Forbes: Twin Cities crack top 20 for biz and careers

But rejoice not: Cities in the Dakotas and Wisconsin rate higher has compiled an exhaustive list of the best metro areas for businesses or careers. The math that goes into it--cost of living, cost of doing business, income growth--is predictably corporate-minded, but offers an interesting glimspe of the twin towns anyway. For the 3.1 million of us living in the 18th-ranked Minneapolis-St. Paul area, it might come as no surprise that we're 14th in "educational attainment" or 15th in "culture and leisure," but that we rate only 111th--that housing bubble again?--in "cost of living."

What's more surprising is that we're not necessarily the Star of the North anymore. One could argue that distinction might still reside in the state, however, with good old Rochester coming in at number 2 among "best smaller metros." But first-ranked Sioux Falls, Rapid City, Fargo and even the dreaded Bismarck make that particularly depressing top ten.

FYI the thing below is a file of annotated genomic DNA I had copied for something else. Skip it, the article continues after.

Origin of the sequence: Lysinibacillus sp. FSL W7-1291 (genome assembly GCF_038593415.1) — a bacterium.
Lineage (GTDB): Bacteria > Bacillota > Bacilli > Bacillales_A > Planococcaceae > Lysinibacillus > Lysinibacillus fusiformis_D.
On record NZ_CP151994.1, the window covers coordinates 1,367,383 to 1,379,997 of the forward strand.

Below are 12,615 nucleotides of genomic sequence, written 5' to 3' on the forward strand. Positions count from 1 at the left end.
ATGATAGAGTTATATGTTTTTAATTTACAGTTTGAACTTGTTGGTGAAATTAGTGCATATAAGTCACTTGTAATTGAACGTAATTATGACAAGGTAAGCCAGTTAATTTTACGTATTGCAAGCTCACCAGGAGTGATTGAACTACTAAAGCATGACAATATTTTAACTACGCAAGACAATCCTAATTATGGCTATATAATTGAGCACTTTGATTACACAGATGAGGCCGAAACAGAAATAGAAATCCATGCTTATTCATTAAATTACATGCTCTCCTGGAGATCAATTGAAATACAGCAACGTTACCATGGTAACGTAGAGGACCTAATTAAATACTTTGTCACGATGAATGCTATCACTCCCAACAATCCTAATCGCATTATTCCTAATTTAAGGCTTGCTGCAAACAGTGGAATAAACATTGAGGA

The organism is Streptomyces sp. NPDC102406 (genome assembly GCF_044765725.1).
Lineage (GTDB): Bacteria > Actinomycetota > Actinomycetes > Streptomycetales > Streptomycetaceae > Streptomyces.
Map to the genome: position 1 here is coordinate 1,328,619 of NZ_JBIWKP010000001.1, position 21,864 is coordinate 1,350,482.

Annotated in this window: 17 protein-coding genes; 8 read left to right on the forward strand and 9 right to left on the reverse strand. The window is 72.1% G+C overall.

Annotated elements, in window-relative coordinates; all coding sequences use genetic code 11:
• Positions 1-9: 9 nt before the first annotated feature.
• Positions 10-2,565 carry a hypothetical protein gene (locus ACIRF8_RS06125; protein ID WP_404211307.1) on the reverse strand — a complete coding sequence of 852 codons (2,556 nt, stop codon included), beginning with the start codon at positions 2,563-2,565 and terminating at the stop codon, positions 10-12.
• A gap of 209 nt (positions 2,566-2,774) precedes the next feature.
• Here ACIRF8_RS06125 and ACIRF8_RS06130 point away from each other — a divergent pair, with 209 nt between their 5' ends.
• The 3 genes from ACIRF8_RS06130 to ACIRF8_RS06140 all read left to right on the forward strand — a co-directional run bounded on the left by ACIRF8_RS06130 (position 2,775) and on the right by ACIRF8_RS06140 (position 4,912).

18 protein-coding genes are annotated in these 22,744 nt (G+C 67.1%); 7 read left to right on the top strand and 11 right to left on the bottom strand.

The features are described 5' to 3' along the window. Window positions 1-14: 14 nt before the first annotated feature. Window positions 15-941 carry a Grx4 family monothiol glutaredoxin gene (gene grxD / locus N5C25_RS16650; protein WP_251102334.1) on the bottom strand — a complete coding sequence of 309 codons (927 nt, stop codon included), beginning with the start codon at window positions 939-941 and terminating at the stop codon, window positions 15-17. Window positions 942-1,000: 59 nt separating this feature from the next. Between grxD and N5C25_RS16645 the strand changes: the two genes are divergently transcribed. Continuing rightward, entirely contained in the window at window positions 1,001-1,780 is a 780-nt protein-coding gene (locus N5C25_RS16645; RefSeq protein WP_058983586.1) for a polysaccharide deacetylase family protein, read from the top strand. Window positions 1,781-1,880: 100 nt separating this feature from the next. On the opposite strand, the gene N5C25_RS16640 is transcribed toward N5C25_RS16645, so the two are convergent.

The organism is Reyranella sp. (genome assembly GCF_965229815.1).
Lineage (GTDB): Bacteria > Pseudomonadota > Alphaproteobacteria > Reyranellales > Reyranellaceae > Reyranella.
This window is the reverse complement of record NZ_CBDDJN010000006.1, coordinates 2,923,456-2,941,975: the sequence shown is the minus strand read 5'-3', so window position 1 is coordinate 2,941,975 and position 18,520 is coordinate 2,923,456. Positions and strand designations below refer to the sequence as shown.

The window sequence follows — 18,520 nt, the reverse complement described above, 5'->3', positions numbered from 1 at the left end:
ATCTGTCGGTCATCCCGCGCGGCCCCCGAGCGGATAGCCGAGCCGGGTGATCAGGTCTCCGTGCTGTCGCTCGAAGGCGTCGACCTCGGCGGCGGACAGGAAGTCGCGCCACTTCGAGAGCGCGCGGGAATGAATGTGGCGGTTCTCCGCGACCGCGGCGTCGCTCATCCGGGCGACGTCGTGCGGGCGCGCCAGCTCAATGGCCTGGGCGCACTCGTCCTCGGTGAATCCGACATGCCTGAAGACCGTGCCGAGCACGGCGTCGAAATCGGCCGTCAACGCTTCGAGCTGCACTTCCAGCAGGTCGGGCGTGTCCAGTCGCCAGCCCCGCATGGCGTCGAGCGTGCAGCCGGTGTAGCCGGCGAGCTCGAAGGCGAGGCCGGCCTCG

(Click here to see where Duluth and St. Cloud rank; and here to see which Minnesotans make the Forbes rich list.)

More insult to injury? The cheeseheads in Madison really can claim some bragging rights, coming in 10th overall. More than that, lowly and sad Des Moines isn't far behind at 28.

So perhaps we're not so exceptional after all. But yet things could be worse. The only solace we can take here in the land of the loons is a not-very-startling revelation: To live and work in Milwaukee, coming in at 86, sucks big donkey balls.

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